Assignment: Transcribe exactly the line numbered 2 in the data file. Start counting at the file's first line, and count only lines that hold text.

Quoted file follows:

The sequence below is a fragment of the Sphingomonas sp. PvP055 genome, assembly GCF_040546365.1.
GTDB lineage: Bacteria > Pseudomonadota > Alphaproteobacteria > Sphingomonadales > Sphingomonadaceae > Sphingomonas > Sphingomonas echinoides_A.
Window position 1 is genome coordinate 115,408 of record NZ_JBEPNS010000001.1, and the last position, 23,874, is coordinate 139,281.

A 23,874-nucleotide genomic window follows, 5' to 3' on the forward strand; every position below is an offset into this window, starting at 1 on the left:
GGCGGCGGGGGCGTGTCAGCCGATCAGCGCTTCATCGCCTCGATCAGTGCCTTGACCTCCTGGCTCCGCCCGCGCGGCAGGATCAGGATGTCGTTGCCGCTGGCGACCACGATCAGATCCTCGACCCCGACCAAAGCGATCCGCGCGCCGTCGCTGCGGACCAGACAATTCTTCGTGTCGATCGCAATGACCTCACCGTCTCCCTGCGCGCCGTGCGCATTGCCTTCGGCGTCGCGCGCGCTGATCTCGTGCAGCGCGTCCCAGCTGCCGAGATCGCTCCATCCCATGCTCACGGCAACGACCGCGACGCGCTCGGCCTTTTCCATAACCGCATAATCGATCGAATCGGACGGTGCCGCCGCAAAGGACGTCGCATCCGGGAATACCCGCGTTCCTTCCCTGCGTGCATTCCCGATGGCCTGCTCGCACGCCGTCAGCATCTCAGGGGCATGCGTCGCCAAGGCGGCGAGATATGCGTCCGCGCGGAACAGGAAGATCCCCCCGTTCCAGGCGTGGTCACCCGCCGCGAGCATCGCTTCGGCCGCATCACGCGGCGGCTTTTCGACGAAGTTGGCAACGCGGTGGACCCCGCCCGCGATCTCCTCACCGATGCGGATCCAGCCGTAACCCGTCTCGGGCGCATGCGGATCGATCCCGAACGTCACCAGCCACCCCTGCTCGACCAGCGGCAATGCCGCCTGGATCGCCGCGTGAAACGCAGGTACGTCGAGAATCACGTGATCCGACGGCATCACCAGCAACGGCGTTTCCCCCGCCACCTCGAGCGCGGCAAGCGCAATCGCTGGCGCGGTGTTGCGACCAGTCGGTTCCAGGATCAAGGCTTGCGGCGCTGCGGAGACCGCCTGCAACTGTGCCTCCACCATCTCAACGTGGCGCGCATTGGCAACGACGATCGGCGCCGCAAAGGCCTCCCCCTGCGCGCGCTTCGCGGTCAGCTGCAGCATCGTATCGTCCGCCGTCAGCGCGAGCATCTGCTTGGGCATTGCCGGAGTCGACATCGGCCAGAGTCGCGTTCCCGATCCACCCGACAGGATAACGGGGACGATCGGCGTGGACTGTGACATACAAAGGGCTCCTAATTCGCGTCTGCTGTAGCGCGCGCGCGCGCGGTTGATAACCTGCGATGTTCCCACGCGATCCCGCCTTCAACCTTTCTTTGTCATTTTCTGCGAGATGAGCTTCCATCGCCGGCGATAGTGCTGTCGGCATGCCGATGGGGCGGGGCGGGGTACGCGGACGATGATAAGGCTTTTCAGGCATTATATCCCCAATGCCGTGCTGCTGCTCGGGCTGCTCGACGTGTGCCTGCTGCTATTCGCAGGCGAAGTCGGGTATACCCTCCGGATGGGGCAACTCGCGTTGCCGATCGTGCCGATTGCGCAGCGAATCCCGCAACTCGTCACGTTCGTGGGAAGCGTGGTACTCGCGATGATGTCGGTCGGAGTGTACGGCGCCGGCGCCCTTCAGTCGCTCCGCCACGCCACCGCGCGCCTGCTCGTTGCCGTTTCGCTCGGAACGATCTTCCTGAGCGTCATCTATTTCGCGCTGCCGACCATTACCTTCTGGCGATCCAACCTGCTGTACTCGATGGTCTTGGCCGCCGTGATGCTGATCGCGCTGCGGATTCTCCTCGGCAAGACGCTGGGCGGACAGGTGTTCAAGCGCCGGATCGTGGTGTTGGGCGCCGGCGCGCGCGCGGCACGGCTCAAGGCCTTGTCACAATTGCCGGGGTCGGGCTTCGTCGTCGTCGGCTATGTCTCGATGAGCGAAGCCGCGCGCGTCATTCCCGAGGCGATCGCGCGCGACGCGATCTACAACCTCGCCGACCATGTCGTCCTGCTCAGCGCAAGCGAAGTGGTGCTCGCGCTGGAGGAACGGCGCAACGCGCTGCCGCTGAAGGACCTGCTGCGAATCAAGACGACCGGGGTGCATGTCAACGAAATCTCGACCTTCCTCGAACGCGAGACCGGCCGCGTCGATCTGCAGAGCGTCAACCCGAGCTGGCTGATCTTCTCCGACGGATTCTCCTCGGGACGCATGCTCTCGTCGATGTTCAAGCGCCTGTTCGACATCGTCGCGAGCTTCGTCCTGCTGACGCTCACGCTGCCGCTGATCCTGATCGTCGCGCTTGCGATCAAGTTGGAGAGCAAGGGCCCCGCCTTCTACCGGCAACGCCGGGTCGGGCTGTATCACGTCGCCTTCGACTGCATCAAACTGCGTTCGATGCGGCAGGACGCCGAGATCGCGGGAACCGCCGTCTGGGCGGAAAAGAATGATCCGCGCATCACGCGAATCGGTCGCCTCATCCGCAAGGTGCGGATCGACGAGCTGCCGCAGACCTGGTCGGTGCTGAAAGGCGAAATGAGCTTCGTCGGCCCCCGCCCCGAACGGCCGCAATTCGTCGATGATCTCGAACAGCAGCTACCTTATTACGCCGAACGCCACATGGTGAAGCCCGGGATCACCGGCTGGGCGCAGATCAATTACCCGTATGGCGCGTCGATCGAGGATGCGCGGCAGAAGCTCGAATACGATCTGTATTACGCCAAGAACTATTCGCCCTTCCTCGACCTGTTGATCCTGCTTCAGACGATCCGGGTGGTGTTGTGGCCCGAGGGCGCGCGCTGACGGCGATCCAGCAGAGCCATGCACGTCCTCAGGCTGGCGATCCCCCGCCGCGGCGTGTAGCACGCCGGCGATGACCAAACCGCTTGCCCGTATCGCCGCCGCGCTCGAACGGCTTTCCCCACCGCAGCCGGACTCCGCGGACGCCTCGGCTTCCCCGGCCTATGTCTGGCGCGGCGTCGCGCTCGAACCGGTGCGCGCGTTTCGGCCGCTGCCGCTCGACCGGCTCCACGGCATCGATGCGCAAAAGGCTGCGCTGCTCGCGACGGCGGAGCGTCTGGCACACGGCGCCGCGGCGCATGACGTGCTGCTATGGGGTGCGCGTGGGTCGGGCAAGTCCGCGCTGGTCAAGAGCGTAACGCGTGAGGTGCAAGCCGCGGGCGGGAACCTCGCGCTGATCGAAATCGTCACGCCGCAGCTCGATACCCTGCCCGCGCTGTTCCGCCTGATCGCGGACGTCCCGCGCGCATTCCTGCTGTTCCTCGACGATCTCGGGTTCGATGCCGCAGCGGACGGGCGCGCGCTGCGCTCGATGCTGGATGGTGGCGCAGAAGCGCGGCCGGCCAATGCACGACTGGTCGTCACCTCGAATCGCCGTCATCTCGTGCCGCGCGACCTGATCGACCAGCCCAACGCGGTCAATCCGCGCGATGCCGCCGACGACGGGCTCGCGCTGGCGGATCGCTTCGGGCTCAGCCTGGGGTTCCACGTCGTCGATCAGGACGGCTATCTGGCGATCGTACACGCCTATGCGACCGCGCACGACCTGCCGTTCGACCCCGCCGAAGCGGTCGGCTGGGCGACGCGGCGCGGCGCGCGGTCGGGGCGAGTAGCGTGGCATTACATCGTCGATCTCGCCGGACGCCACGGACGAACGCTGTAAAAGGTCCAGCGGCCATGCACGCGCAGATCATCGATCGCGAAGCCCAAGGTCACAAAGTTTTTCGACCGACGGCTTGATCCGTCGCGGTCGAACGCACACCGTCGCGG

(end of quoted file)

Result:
GTDB lineage: Bacteria > Pseudomonadota > Alphaproteobacteria > Sphingomonadales > Sphingomonadaceae > Sphingomonas > Sphingomonas echinoides_A.